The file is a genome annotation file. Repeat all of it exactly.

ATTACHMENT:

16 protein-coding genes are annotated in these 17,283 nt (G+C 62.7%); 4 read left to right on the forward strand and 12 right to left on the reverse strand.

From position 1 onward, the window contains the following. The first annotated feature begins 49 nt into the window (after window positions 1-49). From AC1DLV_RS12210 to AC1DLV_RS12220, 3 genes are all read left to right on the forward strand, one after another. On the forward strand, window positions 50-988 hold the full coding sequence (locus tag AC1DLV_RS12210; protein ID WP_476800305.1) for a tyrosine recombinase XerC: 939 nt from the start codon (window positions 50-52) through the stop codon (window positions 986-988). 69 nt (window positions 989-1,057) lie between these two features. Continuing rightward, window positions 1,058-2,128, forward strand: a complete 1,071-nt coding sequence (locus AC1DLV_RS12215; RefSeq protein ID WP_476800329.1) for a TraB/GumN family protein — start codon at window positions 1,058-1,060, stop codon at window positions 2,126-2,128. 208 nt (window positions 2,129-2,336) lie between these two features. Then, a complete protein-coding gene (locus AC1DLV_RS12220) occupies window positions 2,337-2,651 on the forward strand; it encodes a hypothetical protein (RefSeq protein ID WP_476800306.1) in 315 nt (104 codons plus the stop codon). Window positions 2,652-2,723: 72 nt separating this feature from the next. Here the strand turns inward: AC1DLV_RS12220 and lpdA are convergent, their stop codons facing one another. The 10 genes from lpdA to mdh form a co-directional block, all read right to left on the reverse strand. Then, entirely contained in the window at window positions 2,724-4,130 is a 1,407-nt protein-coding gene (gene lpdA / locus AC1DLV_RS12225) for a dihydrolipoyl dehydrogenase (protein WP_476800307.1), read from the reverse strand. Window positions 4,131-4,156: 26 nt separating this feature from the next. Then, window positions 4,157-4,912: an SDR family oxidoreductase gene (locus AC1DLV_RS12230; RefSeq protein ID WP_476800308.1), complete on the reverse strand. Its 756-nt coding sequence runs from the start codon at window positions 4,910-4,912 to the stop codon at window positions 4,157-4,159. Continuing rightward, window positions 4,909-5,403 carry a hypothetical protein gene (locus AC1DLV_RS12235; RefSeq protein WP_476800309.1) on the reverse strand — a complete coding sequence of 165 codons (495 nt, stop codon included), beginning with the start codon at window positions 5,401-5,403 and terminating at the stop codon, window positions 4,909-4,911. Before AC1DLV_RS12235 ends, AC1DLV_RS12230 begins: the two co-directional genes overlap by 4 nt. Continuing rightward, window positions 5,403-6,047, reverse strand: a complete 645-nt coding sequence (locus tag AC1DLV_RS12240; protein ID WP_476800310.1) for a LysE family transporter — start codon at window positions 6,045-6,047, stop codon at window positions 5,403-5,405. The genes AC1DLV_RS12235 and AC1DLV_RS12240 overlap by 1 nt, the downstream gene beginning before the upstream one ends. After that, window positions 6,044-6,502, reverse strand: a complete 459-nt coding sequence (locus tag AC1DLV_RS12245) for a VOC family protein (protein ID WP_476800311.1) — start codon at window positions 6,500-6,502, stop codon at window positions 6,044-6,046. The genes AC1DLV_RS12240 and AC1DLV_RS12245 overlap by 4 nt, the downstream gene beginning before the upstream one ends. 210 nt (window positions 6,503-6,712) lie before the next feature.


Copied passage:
16 protein-coding genes are annotated in these 17,283 nt (G+C 62.7%); 4 read left to right on the forward strand and 12 right to left on the reverse strand.

From position 1 onward, the window contains the following. The first annotated feature begins 49 nt into the window (after window positions 1-49). From AC1DLV_RS12210 to AC1DLV_RS12220, 3 genes are all read left to right on the forward strand, one after another. On the forward strand, window positions 50-988 hold the full coding sequence (locus tag AC1DLV_RS12210; protein ID WP_476800305.1) for a tyrosine recombinase XerC: 939 nt from the start codon (window positions 50-52) through the stop codon (window positions 986-988). 69 nt (window positions 989-1,057) lie between these two features. Continuing rightward, window positions 1,058-2,128, forward strand: a complete 1,071-nt coding sequence (locus AC1DLV_RS12215; RefSeq protein ID WP_476800329.1) for a TraB/GumN family protein — start codon at window positions 1,058-1,060, stop codon at window positions 2,126-2,128. 208 nt (window positions 2,129-2,336) lie between these two features. Then, a complete protein-coding gene (locus AC1DLV_RS12220) occupies window positions 2,337-2,651 on the forward strand; it encodes a hypothetical protein (RefSeq protein ID WP_476800306.1) in 315 nt (104 codons plus the stop codon). Window positions 2,652-2,723: 72 nt separating this feature from the next. Here the strand turns inward: AC1DLV_RS12220 and lpdA are convergent, their stop codons facing one another. The 10 genes from lpdA to mdh form a co-directional block, all read right to left on the reverse strand. Then, entirely contained in the window at window positions 2,724-4,130 is a 1,407-nt protein-coding gene (gene lpdA / locus AC1DLV_RS12225) for a dihydrolipoyl dehydrogenase (protein WP_476800307.1), read from the reverse strand. Window positions 4,131-4,156: 26 nt separating this feature from the next. Then, window positions 4,157-4,912: an SDR family oxidoreductase gene (locus AC1DLV_RS12230; RefSeq protein ID WP_476800308.1), complete on the reverse strand. Its 756-nt coding sequence runs from the start codon at window positions 4,910-4,912 to the stop codon at window positions 4,157-4,159. Continuing rightward, window positions 4,909-5,403 carry a hypothetical protein gene (locus AC1DLV_RS12235; RefSeq protein WP_476800309.1) on the reverse strand — a complete coding sequence of 165 codons (495 nt, stop codon included), beginning with the start codon at window positions 5,401-5,403 and terminating at the stop codon, window positions 4,909-4,911. Before AC1DLV_RS12235 ends, AC1DLV_RS12230 begins: the two co-directional genes overlap by 4 nt. Continuing rightward, window positions 5,403-6,047, reverse strand: a complete 645-nt coding sequence (locus tag AC1DLV_RS12240; protein ID WP_476800310.1) for a LysE family transporter — start codon at window positions 6,045-6,047, stop codon at window positions 5,403-5,405. The genes AC1DLV_RS12235 and AC1DLV_RS12240 overlap by 1 nt, the downstream gene beginning before the upstream one ends. After that, window positions 6,044-6,502, reverse strand: a complete 459-nt coding sequence (locus tag AC1DLV_RS12245) for a VOC family protein (protein ID WP_476800311.1) — start codon at window positions 6,500-6,502, stop codon at window positions 6,044-6,046. The genes AC1DLV_RS12240 and AC1DLV_RS12245 overlap by 4 nt, the downstream gene beginning before the upstream one ends. 210 nt (window positions 6,503-6,712) lie before the next feature.